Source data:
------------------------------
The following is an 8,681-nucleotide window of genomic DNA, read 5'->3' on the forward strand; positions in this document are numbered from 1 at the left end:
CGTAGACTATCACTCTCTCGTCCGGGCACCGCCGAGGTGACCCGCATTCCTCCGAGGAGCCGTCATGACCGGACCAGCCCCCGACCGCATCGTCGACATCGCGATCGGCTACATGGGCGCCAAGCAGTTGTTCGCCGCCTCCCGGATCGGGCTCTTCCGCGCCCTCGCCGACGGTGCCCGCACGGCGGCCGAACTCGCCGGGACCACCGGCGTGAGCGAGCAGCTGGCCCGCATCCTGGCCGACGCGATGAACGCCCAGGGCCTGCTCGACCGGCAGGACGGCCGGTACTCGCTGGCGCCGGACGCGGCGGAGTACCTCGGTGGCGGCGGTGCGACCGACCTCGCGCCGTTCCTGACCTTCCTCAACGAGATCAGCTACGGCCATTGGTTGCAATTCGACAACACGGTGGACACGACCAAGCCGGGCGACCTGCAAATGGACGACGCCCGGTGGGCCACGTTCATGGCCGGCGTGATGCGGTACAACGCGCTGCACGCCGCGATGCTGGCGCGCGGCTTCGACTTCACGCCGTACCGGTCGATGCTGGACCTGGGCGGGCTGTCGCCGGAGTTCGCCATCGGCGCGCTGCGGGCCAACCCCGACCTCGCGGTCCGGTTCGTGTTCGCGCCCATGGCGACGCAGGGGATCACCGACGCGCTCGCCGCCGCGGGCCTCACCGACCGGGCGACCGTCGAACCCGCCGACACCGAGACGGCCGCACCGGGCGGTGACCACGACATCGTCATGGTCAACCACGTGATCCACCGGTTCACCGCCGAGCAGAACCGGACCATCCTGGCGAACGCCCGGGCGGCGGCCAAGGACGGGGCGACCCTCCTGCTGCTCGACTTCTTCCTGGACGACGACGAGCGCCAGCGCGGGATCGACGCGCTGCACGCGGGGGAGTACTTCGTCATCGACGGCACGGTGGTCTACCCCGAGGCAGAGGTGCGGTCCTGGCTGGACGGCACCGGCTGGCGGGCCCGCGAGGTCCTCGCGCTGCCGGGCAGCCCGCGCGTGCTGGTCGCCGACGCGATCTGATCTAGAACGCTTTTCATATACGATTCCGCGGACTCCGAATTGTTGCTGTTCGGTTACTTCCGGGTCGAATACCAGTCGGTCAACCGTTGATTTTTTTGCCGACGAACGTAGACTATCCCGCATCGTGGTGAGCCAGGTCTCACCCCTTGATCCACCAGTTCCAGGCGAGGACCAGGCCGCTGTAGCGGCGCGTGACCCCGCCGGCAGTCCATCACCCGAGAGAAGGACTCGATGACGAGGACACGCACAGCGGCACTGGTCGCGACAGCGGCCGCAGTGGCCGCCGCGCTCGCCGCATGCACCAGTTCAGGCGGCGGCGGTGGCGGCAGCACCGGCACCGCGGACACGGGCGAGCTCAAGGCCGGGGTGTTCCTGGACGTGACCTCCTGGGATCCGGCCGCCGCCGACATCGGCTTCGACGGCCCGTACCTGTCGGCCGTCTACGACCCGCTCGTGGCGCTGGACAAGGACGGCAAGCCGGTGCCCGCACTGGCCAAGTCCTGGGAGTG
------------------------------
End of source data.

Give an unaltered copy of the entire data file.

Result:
The following is an 8,681-nucleotide window of genomic DNA, read 5'->3' on the forward strand; positions in this document are numbered from 1 at the left end:
CGTAGACTATCACTCTCTCGTCCGGGCACCGCCGAGGTGACCCGCATTCCTCCGAGGAGCCGTCATGACCGGACCAGCCCCCGACCGCATCGTCGACATCGCGATCGGCTACATGGGCGCCAAGCAGTTGTTCGCCGCCTCCCGGATCGGGCTCTTCCGCGCCCTCGCCGACGGTGCCCGCACGGCGGCCGAACTCGCCGGGACCACCGGCGTGAGCGAGCAGCTGGCCCGCATCCTGGCCGACGCGATGAACGCCCAGGGCCTGCTCGACCGGCAGGACGGCCGGTACTCGCTGGCGCCGGACGCGGCGGAGTACCTCGGTGGCGGCGGTGCGACCGACCTCGCGCCGTTCCTGACCTTCCTCAACGAGATCAGCTACGGCCATTGGTTGCAATTCGACAACACGGTGGACACGACCAAGCCGGGCGACCTGCAAATGGACGACGCCCGGTGGGCCACGTTCATGGCCGGCGTGATGCGGTACAACGCGCTGCACGCCGCGATGCTGGCGCGCGGCTTCGACTTCACGCCGTACCGGTCGATGCTGGACCTGGGCGGGCTGTCGCCGGAGTTCGCCATCGGCGCGCTGCGGGCCAACCCCGACCTCGCGGTCCGGTTCGTGTTCGCGCCCATGGCGACGCAGGGGATCACCGACGCGCTCGCCGCCGCGGGCCTCACCGACCGGGCGACCGTCGAACCCGCCGACACCGAGACGGCCGCACCGGGCGGTGACCACGACATCGTCATGGTCAACCACGTGATCCACCGGTTCACCGCCGAGCAGAACCGGACCATCCTGGCGAACGCCCGGGCGGCGGCCAAGGACGGGGCGACCCTCCTGCTGCTCGACTTCTTCCTGGACGACGACGAGCGCCAGCGCGGGATCGACGCGCTGCACGCGGGGGAGTACTTCGTCATCGACGGCACGGTGGTCTACCCCGAGGCAGAGGTGCGGTCCTGGCTGGACGGCACCGGCTGGCGGGCCCGCGAGGTCCTCGCGCTGCCGGGCAGCCCGCGCGTGCTGGTCGCCGACGCGATCTGATCTAGAACGCTTTTCATATACGATTCCGCGGACTCCGAATTGTTGCTGTTCGGTTACTTCCGGGTCGAATACCAGTCGGTCAACCGTTGATTTTTTTGCCGACGAACGTAGACTATCCCGCATCGTGGTGAGCCAGGTCTCACCCCTTGATCCACCAGTTCCAGGCGAGGACCAGGCCGCTGTAGCGGCGCGTGACCCCGCCGGCAGTCCATCACCCGAGAGAAGGACTCGATGACGAGGACACGCACAGCGGCACTGGTCGCGACAGCGGCCGCAGTGGCCGCCGCGCTCGCCGCATGCACCAGTTCAGGCGGCGGCGGTGGCGGCAGCACCGGCACCGCGGACACGGGCGAGCTCAAGGCCGGGGTGTTCCTGGACGTGACCTCCTGGGATCCGGCCGCCGCCGACATCGGCTTCGACGGCCCGTACCTGTCGGCCGTCTACGACCCGCTCGTGGCGCTGGACAAGGACGGCAAGCCGGTGCCCGCACTGGCCAAGTCCTGGGAGTG